Congratulation to the team at the Microfabrication Laboratory and Pilot Plant Center for the publication of the article “Possible detection of antibiotic residue using molecularly imprinted polyaniline-based sensor” in the Vietnam Journal of Chemistry.
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Congrats to Tyron and Ivan for the acceptance of the manuscript “Cross-Correlative Single-Cell Analysis Reveals Biological Mechanisms of Nanoparticle Radiosensitization” in ACS Nano. The article is online here.
Nanoparticle radiosensitization has been well demonstrated to enhance effects of radiotherapy, motivated to improve therapeutic ratios and decrease morbidity in cancer treatment. A significant challenge exists in optimizing formulations and translation due to insufficient knowledge of the associated mechanisms which have historically been limited to physical concepts. Here we investigated a concept for the role of biological mechanisms. The mere presence of gold nanoparticles lead to a down regulation of thymidylate synthase, important for DNA damage repair in the radioresistant S phase cells. By developing a cross-correlative methodology to reveal probabilistic gold nanoparticle uptake by cell sub-populations and the associated sensitization as a function of the uptake, a number of revealing observations have been achieved. Surprisingly, for low numbers of nanoparticles a desensitization action was observed. Sensitization was discovered to preferentially impact S phase cells where impairment of the DNA damage response by the homologous recombination pathway dominates. This small but radioresistant cell population correlates with much greater proliferative ability. Thus a paradigm is presented whereby enhanced DNA damage is not necessarily due to an increase in the number of DNA Double Strand Breaks (DSBs) created, but can be from a nanoparticle-induced impairment of the damage response by down regulating repair proteins such as thymidylate synthase.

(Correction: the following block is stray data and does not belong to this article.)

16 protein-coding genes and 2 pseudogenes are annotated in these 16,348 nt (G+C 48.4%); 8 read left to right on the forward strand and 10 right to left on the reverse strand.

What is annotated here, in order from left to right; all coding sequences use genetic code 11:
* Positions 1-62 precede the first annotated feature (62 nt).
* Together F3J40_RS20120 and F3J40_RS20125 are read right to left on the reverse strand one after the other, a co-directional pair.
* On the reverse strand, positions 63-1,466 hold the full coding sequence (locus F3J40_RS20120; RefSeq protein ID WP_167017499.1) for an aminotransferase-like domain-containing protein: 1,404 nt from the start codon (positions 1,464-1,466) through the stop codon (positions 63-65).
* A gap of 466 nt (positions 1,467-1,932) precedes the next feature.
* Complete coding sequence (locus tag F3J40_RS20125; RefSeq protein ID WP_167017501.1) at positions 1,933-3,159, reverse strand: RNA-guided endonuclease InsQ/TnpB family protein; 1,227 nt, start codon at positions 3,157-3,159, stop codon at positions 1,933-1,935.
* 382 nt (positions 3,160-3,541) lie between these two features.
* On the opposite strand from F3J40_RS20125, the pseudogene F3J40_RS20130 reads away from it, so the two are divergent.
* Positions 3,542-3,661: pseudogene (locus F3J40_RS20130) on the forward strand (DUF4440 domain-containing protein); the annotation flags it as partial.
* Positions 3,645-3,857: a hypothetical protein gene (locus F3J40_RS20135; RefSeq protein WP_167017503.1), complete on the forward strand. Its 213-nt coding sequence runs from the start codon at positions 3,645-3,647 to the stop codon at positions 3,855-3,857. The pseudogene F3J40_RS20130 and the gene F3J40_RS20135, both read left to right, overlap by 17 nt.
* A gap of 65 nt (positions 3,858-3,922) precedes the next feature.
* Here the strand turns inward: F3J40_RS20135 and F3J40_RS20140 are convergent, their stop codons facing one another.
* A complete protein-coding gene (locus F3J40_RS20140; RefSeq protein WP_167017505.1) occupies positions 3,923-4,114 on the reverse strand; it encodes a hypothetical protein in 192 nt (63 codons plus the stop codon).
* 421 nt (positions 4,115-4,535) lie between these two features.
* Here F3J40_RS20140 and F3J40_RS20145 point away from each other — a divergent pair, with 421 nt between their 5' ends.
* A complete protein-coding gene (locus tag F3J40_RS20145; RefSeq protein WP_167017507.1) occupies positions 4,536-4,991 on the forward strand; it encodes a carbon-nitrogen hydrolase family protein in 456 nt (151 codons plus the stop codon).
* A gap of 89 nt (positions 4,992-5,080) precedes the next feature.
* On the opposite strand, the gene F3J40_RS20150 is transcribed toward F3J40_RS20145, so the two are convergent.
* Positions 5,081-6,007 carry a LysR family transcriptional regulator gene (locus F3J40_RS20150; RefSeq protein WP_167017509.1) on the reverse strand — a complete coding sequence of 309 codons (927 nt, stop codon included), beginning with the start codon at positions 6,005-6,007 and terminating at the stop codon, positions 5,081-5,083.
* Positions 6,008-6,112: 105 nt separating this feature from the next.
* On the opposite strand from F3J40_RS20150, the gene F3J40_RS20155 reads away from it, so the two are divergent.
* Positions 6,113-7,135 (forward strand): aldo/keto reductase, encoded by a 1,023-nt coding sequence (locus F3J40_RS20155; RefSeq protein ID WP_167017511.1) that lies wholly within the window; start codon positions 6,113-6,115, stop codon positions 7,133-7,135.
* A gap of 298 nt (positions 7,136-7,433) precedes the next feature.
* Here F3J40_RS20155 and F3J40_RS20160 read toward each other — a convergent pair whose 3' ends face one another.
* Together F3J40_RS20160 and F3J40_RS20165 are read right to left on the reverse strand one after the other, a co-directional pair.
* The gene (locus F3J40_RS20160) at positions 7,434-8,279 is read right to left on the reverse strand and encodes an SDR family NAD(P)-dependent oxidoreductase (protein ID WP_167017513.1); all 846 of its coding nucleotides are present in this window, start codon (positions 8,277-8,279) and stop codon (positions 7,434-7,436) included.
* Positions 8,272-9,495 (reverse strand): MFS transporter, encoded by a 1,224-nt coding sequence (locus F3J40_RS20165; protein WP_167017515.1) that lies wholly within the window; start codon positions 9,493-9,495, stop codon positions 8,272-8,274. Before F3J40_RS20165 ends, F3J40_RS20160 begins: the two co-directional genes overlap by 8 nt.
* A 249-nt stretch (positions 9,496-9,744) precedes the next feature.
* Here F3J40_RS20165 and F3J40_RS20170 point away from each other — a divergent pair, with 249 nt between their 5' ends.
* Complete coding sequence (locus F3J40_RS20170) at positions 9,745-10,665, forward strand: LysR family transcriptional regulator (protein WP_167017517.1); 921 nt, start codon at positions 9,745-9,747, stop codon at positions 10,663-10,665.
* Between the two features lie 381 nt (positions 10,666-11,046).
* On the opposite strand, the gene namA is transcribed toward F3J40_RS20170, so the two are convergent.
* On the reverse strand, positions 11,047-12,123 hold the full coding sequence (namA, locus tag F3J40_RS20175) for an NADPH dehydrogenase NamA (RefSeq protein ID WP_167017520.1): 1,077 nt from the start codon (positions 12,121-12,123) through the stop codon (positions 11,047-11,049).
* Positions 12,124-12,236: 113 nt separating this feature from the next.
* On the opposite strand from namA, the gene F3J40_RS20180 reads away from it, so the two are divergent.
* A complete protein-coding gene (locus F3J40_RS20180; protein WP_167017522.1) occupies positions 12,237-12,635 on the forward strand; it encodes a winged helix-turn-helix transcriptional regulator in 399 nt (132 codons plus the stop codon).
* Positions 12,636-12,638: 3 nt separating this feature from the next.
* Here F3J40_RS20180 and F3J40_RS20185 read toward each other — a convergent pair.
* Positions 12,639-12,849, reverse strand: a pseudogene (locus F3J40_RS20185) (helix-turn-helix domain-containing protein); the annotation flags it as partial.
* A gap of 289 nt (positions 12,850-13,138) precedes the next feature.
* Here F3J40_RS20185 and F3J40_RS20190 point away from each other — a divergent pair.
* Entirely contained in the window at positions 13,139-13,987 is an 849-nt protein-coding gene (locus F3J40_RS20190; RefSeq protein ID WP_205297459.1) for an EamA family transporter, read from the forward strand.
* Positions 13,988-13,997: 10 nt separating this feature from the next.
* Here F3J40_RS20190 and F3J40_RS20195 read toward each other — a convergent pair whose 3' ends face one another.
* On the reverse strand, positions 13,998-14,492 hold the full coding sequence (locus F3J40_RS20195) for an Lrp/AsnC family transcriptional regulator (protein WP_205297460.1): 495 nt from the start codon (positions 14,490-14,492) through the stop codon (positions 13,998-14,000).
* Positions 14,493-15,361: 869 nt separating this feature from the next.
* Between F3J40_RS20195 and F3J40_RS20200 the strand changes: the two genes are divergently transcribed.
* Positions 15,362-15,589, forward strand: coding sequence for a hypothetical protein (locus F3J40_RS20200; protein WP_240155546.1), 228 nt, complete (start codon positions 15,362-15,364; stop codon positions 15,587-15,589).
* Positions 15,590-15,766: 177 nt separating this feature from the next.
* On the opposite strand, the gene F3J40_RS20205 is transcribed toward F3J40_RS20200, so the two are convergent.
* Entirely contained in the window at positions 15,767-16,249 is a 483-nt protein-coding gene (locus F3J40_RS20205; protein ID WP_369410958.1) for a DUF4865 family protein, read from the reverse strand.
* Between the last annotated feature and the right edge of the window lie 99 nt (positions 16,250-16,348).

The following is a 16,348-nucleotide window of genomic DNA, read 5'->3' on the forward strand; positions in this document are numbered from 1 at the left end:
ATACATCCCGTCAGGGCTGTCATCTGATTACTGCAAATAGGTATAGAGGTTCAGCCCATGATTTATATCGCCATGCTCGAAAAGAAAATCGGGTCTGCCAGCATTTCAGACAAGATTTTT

Congratulation to Marnie for being short-listed for a prestigious ECR grant from the Trasher Research Fund. Only about 25% of applications are invited to submit a full application so well done. Fingers crossed for the next step.
The purpose of the Trasher Fund is to provide grants for clinical, hypothesis-driven research that offers substantial promise for meaningful advances in the prevention, diagnosis and treatment of children’s diseases, particularly research that offers broad-based applications.
Congratulation to Kyall and Ludivine for the acceptance of their article ‘Uptake of silica particulate drug carriers in an intestine-on-a-chip: Towards a better in vitro model of nanoparticulate carriers and mucus interactions ‘ in RSC Biomaterials Science.
This manuscript reports on the application of an intestinal epithelium microfluidic model to investigate the role of mucus in the uptake of particulate carriers by intestinal tissues. Two follow-up manuscripts are under review/in preparation so stay tuned.
Vasculature-on-chip & radiobiology article in Advanced Materials Technologies attract media coverage